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Last week, Pope Francis addressed millions of Catholics around the world with “Urbi et Orbi,” a papal address and apostolic blessing. It was raining in St. Peter’s Square and he was alone, except for a monsignor who helped him climb steps onto a platform. A lone Pope Francis, who is typically surrounded by thousands in normal times, leading his flock in prayer has become a symbol of the Catholic Church during the COVID-19 pandemic. “The Lord asks us and, in the midst of our tempest, invites us to reawaken and put into practice that solidarity and hope capable of giving strength, support and meaning to these hours when everything seems to be floundering,” he said. He reminded Catholics that during the pandemic, as we are dealing with fear, grief, and loss, we are called to return to our faith and embrace the cross.
“It means finding the courage to create spaces where everyone can recognize that they are called, and to allow new forms of hospitality, fraternity and solidarity.” Catholic leaders and media interpret a crisis As of this afternoon, there are more than a million confirmed cases of COVID-19 cases worldwide. The United States has more than 230,000 confirmed cases and 5,400 deaths according to the Centers for Disease Control and Prevention. Since the pandemic was declared, the daily lives of Americans have been altered, including their faith lives. In the United States, Masses and all public gatherings have been cancelled. Just a week prior to Pope Francis’ address, the Vatican issued a decree on how Holy Week liturgies are to occur during the pandemic. On March 20, Pope Francis stated that Catholics who cannot go to confession during the pandemic can “speak directly with God, your father, and tell him the truth.” Many Catholics have supported the guidelines provided by the Vatican and U.S. church leaders and urged the Catholic community to use social distancing and quarantine as a time to think more deeply about what it means to be Christian in America. The editors of America Magazine encouraged Catholics to allow the changes brought on by the crisis to “deepen our relationship with God and our solidarity with all who suffer as the Lord did.” Editors at the National Catholic Reporter said that the crisis has forced the Catholic community to think about “what it means to believe and what our communities of faith mean in a time of extended lockdown and quarantine.” Many Catholics, however, have publicly disagreed with the recommendations given by Pope Francis and U.S. bishops. At First Things, editor in chief R.R. Reno argued that it is incorrect to close churches during this time. “The Church’s concern should be to sustain the spiritual health of those entrusted to her care,” he wrote. “Closing churches and cancelling services betrays this duty of spiritual care.”
Others have started a petition calling on U.S. bishops to reopen churches, including moral theologian Janet Smith; Thomas Farr, the president of the Religious Freedom Institute; pro-life advocate, Abby Johnson; and Philip F. Lawler, the editor of Catholic World News. The petition urged Catholics to demand that bishops re-open churches across the country and administer the sacraments. “Something is terribly wrong with a culture that allows abortion clinics and liquor stores to remain open but shuts down places of worship,” the petition read. Many of these critics are raising these concerns because the sacraments are a crucial part of Catholicism. In the Catholic Church, there are seven sacraments: baptism, Eucharist, confirmation, reconciliation, anointing of the sick, marriage and holy orders. They are essential rites of the church and seen as a pivotal part of one’s relationship with God. Since the pandemic was declared, most parishes have stopped performing them, which is especially difficult as we approach Easter, a time when many who are entering the Catholic Church take these rites for the very first time. When Catholics are not physically participating in these sacraments, they believe that they are depriving themselves of the rituals that help them to express and strengthen their faith. The sacraments also serve as a way for God to make his love and gifts present to Catholics at various stages of one’s faith journey. “While this physical separation from our parish communities is only temporary, it has real spiritual implications,” wrote Colleen Dulle in America. Without the sacraments, many are wondering: How are Catholics called to live out their faith during a pandemic?
Lay Catholics respond to virtual Mass Flora Tang, a 23-year-old student at Harvard Divinity School, began lay-led services once Cardinal Seán P. O’Malley announced on March 13 that all public Masses were cancelled in Boston. On Sunday March 15, five people, including Tang gathered at her house to pray the Liturgy of the Word. “We prayed the Word, followed by a simple opening hymn. People took turns to preside,” she told me. “We opened up the homily for everyone to share their reflections.” Once additional social distancing rules were implemented in Massachusetts, Tang and her community decided to host these services over Zoom, which now include a weekly Stations of the Cross devotion. The cancellation of Masses in Boston and social distancing has allowed her to get more creative during Lent and given her more time to connect not just with the people in her life, but in the lives of others as well. She participates in Sunday Liturgy of the Word services and daily morning prayers. On Fridays, she leads her community in a Stations of the Cross devotion, a social practice she enjoys during Lent. “There is a special power in doing Stations in a platform such as Zoom because people are physically in different places. So, it’s taking up the meaning of a stational liturgy in a different way, where we’re passing around and going around from Boston to Chicago to Toronto.” Alicia Pender, 32, is an attorney at the National Labor Relations Board. During Easter, four years ago, she converted to Catholicism while living in Buffalo, N.Y. When she moved almost 300 miles to Albany, she struggled to find the faith community she had in her former city. The shift to online Masses, however, has allowed her to connect with her local parish, adding that the Diocese of Albany has done a great job in providing parishioners with resources like prayer guides, live streaming links for Masses and a schedule for Holy Week digital services.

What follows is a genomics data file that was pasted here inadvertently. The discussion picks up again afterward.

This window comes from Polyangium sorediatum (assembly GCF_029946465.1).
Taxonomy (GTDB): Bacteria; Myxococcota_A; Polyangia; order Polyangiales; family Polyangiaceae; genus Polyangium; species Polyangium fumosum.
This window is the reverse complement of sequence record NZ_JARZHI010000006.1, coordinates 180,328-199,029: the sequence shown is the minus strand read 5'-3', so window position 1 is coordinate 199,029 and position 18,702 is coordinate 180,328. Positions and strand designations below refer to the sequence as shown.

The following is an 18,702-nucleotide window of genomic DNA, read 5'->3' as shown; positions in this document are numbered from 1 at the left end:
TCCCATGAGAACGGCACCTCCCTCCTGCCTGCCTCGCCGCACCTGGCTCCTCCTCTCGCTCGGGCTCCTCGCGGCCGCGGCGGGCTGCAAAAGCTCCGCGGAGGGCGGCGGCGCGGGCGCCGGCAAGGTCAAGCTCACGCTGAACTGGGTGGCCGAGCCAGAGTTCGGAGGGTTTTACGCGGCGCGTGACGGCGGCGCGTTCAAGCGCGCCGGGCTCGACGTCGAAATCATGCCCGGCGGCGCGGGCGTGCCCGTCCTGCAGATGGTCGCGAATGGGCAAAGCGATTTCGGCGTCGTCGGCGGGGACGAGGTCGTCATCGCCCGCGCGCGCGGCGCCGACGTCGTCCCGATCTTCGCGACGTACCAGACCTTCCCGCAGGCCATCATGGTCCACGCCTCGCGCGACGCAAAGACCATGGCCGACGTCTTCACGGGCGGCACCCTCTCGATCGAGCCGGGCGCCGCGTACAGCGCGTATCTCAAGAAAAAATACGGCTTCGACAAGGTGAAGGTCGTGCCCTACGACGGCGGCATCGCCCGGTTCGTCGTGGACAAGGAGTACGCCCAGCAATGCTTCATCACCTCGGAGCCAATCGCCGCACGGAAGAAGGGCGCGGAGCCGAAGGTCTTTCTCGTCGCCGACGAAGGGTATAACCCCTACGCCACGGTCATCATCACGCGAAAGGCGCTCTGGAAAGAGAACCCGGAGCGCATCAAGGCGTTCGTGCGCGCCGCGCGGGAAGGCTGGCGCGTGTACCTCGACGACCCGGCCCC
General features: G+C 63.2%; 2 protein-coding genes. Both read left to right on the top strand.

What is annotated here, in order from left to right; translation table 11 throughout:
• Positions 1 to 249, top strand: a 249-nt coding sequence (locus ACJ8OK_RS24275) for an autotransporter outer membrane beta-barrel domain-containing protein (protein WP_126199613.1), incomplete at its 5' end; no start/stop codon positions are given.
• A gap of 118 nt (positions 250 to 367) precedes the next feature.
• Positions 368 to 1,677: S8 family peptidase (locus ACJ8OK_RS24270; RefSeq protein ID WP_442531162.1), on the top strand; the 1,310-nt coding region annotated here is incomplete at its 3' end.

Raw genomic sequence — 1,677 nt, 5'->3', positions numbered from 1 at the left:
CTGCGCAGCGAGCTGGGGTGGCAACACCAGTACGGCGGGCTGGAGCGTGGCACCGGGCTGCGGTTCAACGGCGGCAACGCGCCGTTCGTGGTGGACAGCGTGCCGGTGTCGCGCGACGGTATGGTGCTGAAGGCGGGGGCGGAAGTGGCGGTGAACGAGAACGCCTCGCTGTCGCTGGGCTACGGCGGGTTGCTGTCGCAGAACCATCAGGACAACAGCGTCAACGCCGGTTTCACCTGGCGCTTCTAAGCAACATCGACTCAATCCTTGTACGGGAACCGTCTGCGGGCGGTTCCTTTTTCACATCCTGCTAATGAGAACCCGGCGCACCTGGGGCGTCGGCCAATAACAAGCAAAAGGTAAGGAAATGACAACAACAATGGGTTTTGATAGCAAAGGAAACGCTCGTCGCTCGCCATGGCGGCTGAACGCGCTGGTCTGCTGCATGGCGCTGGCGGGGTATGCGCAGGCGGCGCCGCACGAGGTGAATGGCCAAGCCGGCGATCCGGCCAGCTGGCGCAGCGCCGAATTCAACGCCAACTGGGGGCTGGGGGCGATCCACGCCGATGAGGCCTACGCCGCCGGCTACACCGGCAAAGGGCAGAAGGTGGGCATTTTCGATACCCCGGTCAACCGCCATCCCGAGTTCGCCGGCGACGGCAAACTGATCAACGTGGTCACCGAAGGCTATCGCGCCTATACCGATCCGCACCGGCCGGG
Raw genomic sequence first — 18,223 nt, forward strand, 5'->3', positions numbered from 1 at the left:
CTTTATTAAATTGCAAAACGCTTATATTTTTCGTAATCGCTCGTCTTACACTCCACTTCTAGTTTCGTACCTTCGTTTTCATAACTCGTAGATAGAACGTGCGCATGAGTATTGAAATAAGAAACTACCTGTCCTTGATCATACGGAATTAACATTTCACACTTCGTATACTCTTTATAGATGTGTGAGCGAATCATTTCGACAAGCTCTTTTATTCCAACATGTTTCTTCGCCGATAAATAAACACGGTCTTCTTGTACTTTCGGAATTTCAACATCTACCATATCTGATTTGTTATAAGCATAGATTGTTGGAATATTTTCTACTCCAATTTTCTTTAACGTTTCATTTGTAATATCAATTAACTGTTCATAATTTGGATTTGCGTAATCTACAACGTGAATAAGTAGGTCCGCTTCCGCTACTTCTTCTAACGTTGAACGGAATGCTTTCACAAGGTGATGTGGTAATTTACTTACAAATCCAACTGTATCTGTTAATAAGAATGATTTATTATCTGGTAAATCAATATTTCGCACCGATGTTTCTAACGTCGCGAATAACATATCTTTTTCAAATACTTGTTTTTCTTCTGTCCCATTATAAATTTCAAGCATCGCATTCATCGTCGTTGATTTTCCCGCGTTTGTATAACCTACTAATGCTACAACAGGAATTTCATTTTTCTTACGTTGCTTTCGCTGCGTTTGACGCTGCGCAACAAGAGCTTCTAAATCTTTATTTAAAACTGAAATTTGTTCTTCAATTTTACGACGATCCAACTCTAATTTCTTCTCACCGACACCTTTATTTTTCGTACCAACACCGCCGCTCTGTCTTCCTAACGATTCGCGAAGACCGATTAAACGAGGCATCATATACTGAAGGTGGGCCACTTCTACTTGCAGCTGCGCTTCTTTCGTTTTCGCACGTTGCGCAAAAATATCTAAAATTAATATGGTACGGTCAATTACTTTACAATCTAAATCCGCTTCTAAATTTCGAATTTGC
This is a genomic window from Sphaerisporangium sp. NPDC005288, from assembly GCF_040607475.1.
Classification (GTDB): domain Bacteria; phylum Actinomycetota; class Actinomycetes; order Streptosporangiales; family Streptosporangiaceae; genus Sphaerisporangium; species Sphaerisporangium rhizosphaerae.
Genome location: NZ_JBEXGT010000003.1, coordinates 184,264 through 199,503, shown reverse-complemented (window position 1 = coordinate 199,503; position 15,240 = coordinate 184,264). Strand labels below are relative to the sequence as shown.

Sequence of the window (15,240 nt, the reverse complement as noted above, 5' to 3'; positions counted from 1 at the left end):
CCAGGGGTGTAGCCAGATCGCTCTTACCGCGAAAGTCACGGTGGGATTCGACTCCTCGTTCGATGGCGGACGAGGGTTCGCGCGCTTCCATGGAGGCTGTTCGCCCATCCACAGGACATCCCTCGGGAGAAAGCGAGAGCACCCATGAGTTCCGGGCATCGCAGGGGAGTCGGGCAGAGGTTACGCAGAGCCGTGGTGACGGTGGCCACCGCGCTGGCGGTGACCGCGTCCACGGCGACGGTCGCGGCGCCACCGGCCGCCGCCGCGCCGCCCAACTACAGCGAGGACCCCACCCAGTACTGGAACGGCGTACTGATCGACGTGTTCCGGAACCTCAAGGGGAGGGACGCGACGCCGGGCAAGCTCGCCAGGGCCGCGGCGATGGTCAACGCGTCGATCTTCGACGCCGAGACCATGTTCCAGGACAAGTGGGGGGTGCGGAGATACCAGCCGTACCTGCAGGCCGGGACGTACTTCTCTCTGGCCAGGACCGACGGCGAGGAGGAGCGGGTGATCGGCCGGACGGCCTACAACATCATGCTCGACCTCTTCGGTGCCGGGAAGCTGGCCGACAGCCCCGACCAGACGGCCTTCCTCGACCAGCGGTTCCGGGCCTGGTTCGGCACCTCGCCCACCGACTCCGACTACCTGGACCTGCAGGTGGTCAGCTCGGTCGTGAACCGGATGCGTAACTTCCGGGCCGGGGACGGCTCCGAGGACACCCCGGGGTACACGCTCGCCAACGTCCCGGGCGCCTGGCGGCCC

“The magnitude of the pandemic has turned me toward a deeper search for meaning,” Pender told me. “It’s comforting to read these stories and remember that we’re a part of that ongoing tradition.” Melissa Cedillo, 25, a first-year student at Harvard Divinity School, told me that she has not been participating in any online Masses. When Lent began, she said that she was consistent with her spiritual practices. She went to Mass and was keeping her Lenten promise of journaling every day. In early March, after Harvard moved all classes online and told students they were not allowed to return to campus after Spring Break, Cedillo stopped journaling and has not taken part in any online Masses or services. She has found solace in discussing how she and her peers are digesting President Donald Trump’s comments about Christianity. “The more the president seems to define Christianity one way, I find myself really defining what my faith is because it’s not what he’s describing.” I talked to Cedillo just days after the president announced that he wanted the country back to normal by Easter. She said that she believes Trump does not fully understand the Resurrection. “There’s a lot of pain and mourning during Holy Week. As Catholics and Christians, we are really asked to sit in that and if we don’t, then we don’t understand the power of the Resurrection.” (On March 29, the president announced that he will no longer re-open the economy by Easter.) During our conversation, Cedillo also expressed a sentiment shared by many Catholics I have talked with: “If the service doesn’t have that portion of taking communion and physically feeling it, it’s just not the same for me.” A new approach to Holy Week For Catholics, once the bread and wine are consecrated by a priest, they become the body and blood of Jesus, serving as a direct and physical connection to God. For this reason, the Eucharist is an integral part of Catholicism and cannot be replicated digitally. The Rev. Eric Sundrup, S.J., tells me that not receiving the sacraments has been a difficult but necessary change for Catholics during what many are describing as an unprecedented time in the American Church’s history. Sundrup is the pastor of Bellarmine Chapel in Cincinnati, Ohio. Every week since the pandemic was declared, Sundrup has been taking part in meetings with his local diocese as well as other priests and administrators to discuss best practices during this time. His parish live streams Mass every weekday and Sundays at 9 a.m. Along with digital services, Sundrup allows parishioners to join him for lunch on Zoom every week. He told me that while these new rituals cannot replace the Eucharist for Catholics, it can allow them to feel what it means to be in community with God in different ways. “Not having sacraments doesn’t mean that we are separated or devoid of God’s grace. That’s not the only way God can reach out to us,” Sundrup told me. One of the biggest struggles for Sundrup is the funerals he has had to cancel due to the pandemic. While diocesan rules technically allow for funerals during this time, it would be extremely dangerous because the population he serves is extremely high-risk. “Families are making decisions not to hold funerals for departed loved ones, but while they make that decision, it makes the stages of grieving difficult to begin,” he said. He has offered some parishioners the option to do memorial rituals over Zoom that would consist of a eulogy and some prayers. While it is not a funeral, Sundrup said, it would provide a way for grieving families to mourn. Sundrup says he is preparing for Holy Week by using the guidelines issued by the Vatican in March. According to the Vatican’s decree, Holy Week liturgies should be celebrated in parish churches and Catholics can tune in via live stream or pray in their homes if a live stream is not available from their respective parishes. Sundrup added that he is worried about the candidates and catechumens who will not be able to join Easter Vigil services. He and his staff have started to prepare guides to make accessible many of the acts that occur during Holy Week, such as the ritual washing of the feet. “You can’t just tell them to do the rituals at home, but you want to give the experience of those sacramentals so that families can do something,” he told me. “We are trying to be really attentive to what are the acceptable ways that we can provide how to experience Easter at home.” When I asked Sundrup what advice he has for Catholics approaching Easter knowing that the worst of the pandemic has yet to occur, he echoed Pope Francis’ call during last week’s address to listen and deepen our relationship with God. “I think regular prayer is so crucial,” Sundrup said. “Spend time listening, not just talking at God, but listening to God. And remember to use new methods to reach out to those in our community.”